Take a look at this photo. Two pairs of Apple AirPods, right? Nope: One of them is a clone, a knockoff, an off-brand replica. If you've seen these before -- and they're everywhere nowadays -- I'll bet you wondered the same thing I did: How do they compare? Can $32 true-wireless earbuds possibly rival Apple's $159 ones?
As the Cheapskate, I desperately wanted to find out. I've tested loads of earbuds before, but they all had different designs; none of them were exact AirPods copycats. This time, I truly wanted to compare, well, apples to Apples.
AirPods vs. AirSounds 2
Read more: The best true-wireless earbuds for 2019 |
When I first conducted this test a a few months ago, I opted for the AirSounds True Wireless Earbuds -- a dead ringer for the real thing save for the tiny power/function button protruding from each 'bud. Although I found the sound quality to be surprisingly decent overall, I had issues with the fit, outdoor performance (dropouts were a real problem) and lack of auto-pairing. My ultimate verdict: Not bad for the price, but why bother when there are so many other true-wireless earbuds that don't look like AirPods but perform as well or better?
But here comes the AirSounds 2 (normally $39.99, but $32 with promo code CNETSOUNDS20), with a host of compelling upgrades: Bluetooth 5.0, touch controls, auto-pairing and, surprisingly, a case that can charge wirelessly. This last puts them more in line with the Apple's higher-end AirPods, which also have a wireless charging case and sell for $199.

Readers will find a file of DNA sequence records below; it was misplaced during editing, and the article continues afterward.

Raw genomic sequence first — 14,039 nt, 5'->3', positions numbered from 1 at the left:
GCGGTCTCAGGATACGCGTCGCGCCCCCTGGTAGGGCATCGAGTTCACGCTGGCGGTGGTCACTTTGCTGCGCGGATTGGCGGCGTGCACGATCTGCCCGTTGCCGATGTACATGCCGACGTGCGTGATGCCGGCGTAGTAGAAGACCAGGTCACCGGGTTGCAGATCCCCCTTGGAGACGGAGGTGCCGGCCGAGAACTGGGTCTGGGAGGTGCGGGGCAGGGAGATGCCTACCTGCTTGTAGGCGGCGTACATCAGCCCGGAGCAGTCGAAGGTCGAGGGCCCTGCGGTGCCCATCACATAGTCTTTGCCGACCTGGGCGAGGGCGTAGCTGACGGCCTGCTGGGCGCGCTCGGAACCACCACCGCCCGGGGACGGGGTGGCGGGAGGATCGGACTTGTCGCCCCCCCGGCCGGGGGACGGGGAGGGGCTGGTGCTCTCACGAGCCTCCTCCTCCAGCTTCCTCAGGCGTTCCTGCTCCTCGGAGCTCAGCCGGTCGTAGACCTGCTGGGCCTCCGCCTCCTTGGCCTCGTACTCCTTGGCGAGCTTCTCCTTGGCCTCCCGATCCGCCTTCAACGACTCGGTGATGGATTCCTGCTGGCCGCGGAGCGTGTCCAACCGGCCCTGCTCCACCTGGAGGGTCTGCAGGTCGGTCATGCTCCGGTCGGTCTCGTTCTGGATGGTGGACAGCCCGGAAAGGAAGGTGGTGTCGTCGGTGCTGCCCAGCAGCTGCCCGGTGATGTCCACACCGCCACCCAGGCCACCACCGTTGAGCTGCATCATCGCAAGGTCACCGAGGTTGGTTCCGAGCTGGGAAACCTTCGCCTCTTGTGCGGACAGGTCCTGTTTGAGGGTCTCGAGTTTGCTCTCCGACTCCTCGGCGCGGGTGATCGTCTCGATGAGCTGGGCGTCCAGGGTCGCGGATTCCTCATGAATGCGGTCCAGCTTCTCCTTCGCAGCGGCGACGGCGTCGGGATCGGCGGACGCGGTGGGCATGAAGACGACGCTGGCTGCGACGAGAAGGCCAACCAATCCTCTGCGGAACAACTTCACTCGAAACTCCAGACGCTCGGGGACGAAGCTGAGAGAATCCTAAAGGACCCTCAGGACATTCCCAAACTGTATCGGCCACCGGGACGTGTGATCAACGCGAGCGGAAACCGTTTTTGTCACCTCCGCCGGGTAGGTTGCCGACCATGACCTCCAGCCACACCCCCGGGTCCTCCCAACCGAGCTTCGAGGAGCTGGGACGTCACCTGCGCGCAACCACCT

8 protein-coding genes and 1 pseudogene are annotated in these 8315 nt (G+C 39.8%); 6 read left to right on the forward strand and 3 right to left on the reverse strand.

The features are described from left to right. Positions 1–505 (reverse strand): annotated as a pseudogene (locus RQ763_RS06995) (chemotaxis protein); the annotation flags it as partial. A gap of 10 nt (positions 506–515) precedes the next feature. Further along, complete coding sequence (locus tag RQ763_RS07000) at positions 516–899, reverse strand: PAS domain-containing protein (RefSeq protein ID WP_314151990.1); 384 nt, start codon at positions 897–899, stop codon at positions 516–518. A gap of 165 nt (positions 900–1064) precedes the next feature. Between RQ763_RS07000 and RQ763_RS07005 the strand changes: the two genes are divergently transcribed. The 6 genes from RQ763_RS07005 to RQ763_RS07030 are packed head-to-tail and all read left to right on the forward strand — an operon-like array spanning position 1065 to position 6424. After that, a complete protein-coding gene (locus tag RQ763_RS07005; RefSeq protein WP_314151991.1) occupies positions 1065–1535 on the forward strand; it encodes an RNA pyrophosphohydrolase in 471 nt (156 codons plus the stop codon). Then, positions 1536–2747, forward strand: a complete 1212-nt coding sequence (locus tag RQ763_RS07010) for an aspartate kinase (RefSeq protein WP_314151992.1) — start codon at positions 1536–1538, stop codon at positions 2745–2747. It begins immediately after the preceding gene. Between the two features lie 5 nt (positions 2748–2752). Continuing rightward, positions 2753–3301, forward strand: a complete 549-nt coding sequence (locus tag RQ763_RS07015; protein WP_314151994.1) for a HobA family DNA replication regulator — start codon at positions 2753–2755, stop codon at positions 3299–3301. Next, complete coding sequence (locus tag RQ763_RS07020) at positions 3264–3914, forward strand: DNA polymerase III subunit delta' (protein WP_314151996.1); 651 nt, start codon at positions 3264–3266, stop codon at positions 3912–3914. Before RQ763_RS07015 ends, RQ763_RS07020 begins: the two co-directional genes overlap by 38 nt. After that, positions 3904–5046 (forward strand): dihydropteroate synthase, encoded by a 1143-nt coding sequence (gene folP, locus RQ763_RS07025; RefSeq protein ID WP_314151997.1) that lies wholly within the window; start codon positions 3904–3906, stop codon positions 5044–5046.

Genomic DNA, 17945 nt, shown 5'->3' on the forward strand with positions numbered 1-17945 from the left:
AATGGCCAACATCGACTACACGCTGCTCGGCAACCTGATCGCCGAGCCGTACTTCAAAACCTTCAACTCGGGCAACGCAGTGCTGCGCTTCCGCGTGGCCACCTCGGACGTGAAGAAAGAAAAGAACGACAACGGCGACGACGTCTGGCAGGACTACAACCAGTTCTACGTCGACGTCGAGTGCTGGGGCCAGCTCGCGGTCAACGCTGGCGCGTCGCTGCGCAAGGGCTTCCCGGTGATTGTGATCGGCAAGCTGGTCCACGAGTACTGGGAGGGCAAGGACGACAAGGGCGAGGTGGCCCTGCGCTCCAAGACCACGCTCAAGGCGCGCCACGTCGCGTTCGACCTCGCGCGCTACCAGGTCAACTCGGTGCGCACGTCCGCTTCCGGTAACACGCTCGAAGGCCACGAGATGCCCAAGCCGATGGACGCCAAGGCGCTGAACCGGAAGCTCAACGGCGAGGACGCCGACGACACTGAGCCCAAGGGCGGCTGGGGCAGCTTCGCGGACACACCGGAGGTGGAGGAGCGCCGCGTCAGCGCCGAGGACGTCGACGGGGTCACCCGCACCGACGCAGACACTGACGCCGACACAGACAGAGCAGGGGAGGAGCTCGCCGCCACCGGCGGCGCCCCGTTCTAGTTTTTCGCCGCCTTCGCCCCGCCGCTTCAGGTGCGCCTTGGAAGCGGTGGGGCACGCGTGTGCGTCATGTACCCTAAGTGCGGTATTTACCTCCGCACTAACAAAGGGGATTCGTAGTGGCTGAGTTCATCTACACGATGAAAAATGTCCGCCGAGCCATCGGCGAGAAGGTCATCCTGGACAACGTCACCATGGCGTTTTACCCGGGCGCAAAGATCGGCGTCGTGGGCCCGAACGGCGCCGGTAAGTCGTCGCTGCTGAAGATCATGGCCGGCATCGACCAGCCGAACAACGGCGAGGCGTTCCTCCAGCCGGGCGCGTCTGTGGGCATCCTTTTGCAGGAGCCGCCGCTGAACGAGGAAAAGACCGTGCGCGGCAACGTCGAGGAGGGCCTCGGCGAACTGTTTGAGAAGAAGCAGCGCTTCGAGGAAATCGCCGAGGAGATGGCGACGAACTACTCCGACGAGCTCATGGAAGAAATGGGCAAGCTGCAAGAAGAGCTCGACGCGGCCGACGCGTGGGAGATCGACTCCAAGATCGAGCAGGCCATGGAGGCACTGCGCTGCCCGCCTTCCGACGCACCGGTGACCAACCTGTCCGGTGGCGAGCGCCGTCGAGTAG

OK, but at less than one-sixth the price, the AirSounds 2 can't possibly be any good, right? Do the new features solve the first version's problems and add up to a more compelling alternative? Read on. Update (9/19): Several readers have reported that their AirSounds 2 are not working properly, and that they've had trouble getting adequate customer service from the seller. What's more, although it's disclosed on the product page, I neglected to mention that these cannot be returned for a refund. Although my experience with the earbuds was very positive overall (as described below), I suggest looking for a different AirPods alternative.
AirSounds 2 vs. AirPods: Fit
I've always found Apple's EarPods -- the wired headphones included in the box with iPhones -- to be a comfortable fit, and the same goes for AirPods, even though the latter are just a hair larger. That's not true for everyone, though; some folks find them too large or too small. It really just depends on the size of your ears.